AJA: It can be a bit nerve-racking and overwhelming…definitely some pressure there! However, I try not to have that in mind when I’m at the drawing table or I’d get paralyzed and couldn’t draw a line. I just focus on doing the best work I can with the time I’m given and I try to make things look good, crossing fingers so the readers like the final product.

    JC: Amazing. I’ve seen a lot of what our dark lords Donny Cates and Ryan Stegman have been cooking up and it’s glorious. Happy to be even a tiny part of it.

    One of my favorite things about the symbiotes is that they are really kind of a blank canvas. There seems to be a lot of room for creators to explore the lore, look and impact of the symbiotes. What was your approach to the symbiote as a creative team? Is there anything new you are hoping to bring to the history of the symbiotes?

    CB: With this story, I leaned into how a symbiote—especially one like Carnage—might work in a gruesome horror story. You’ll see some real symbiote nastiness here. I also wanted to explore the lasting psychological impact being bonded to a symbiote might have on someone. And I think Andi’s life post-symbiote reveals some weird and scary possibilities.

    Continued below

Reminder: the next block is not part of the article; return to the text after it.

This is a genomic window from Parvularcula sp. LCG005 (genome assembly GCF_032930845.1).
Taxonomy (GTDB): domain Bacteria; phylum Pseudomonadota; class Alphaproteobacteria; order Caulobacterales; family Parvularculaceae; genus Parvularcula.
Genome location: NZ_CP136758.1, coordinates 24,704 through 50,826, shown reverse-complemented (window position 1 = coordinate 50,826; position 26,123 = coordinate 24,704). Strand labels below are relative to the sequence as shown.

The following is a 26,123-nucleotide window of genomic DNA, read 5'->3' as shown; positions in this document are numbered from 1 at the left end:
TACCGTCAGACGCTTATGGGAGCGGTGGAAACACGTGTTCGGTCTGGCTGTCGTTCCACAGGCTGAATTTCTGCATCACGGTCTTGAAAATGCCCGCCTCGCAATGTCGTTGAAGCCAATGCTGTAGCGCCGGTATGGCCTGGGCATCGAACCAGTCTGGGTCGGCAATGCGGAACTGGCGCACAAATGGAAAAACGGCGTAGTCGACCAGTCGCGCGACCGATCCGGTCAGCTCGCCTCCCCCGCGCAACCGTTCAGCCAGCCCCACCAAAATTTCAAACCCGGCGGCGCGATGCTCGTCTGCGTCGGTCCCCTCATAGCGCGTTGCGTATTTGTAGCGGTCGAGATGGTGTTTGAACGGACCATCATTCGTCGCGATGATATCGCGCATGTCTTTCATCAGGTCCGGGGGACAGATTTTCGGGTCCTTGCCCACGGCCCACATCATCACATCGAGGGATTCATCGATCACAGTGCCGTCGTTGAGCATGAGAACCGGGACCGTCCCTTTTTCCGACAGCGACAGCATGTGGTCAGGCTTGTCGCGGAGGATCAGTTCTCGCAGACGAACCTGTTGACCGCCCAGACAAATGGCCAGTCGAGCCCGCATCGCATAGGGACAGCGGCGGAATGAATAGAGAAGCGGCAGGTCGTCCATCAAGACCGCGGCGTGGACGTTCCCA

AJA: On my end, I tried to continue the graphic inheritance of my predecessors with a little twist of my own… Symbiotes are living entities and I try to make them look alive, move and be dynamic.

    JC: I just wish I got to draw more of them. Alberto did the heavy lifting on this one and it’s awesome.

    What do you hope readers take away from this issue and your work on it?

    CB: Of course, I want readers to be entertained. I want them to fear for Andi. I want them to demand more Andi Benton stories, because I’ll gladly write them. If she survives. There are a couple of lines in the book that, as I wrote them, I realized hinted at something much bigger for Andi. It would be nice to explore that.

    AJA: Comic books for me have always been entertaining, a boring book always disappointed me, so I hope the readers enjoy it. I had a lot of fun drawing this issue and I hope it shows. I hope everything is clearly narrated, in an entertaining way and that the readers can’t wait for what’s coming next. And if they like it, tweet Marvel and let them know! Haha.


    Kyle Welch